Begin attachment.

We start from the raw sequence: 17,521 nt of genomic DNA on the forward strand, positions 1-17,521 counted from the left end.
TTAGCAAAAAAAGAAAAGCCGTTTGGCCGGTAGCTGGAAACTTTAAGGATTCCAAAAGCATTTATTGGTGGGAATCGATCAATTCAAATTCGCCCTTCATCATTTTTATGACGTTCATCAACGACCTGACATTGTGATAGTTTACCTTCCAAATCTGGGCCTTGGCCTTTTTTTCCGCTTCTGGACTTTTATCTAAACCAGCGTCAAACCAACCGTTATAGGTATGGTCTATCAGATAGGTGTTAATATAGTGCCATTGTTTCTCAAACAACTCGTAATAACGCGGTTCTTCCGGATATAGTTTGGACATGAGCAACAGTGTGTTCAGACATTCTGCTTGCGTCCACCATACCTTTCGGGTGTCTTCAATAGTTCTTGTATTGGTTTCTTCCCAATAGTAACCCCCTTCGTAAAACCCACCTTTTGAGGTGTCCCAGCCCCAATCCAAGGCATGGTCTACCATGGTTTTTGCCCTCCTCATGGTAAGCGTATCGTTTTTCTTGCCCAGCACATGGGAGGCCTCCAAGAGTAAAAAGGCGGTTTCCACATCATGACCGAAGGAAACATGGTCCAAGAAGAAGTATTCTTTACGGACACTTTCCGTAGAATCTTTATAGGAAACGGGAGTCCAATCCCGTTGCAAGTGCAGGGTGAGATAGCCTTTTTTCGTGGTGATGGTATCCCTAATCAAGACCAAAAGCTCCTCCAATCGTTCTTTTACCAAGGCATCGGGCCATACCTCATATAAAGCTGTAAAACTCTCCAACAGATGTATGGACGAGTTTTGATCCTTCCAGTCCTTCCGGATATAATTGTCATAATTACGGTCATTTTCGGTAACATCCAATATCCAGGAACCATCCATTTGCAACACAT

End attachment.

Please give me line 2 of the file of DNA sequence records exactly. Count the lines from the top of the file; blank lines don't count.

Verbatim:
TTAGCAAAAAAAGAAAAGCCGTTTGGCCGGTAGCTGGAAACTTTAAGGATTCCAAAAGCATTTATTGGTGGGAATCGATCAATTCAAATTCGCCCTTCATCATTTTTATGACGTTCATCAACGACCTGACATTGTGATAGTTTACCTTCCAAATCTGGGCCTTGGCCTTTTTTTCCGCTTCTGGACTTTTATCTAAACCAGCGTCAAACCAACCGTTATAGGTATGGTCTATCAGATAGGTGTTAATATAGTGCCATTGTTTCTCAAACAACTCGTAATAACGCGGTTCTTCCGGATATAGTTTGGACATGAGCAACAGTGTGTTCAGACATTCTGCTTGCGTCCACCATACCTTTCGGGTGTCTTCAATAGTTCTTGTATTGGTTTCTTCCCAATAGTAACCCCCTTCGTAAAACCCACCTTTTGAGGTGTCCCAGCCCCAATCCAAGGCATGGTCTACCATGGTTTTTGCCCTCCTCATGGTAAGCGTATCGTTTTTCTTGCCCAGCACATGGGAGGCCTCCAAGAGTAAAAAGGCGGTTTCCACATCATGACCGAAGGAAACATGGTCCAAGAAGAAGTATTCTTTACGGACACTTTCCGTAGAATCTTTATAGGAAACGGGAGTCCAATCCCGTTGCAAGTGCAGGGTGAGATAGCCTTTTTTCGTGGTGATGGTATCCCTAATCAAGACCAAAAGCTCCTCCAATCGTTCTTTTACCAAGGCATCGGGCCATACCTCATATAAAGCTGTAAAACTCTCCAACAGATGTATGGACGAGTTTTGATCCTTCCAGTCCTTCCGGATATAATTGTCATAATTACGGTCATTTTCGGTAACATCCAATATCCAGGAACCATCCATTTGCAACACAT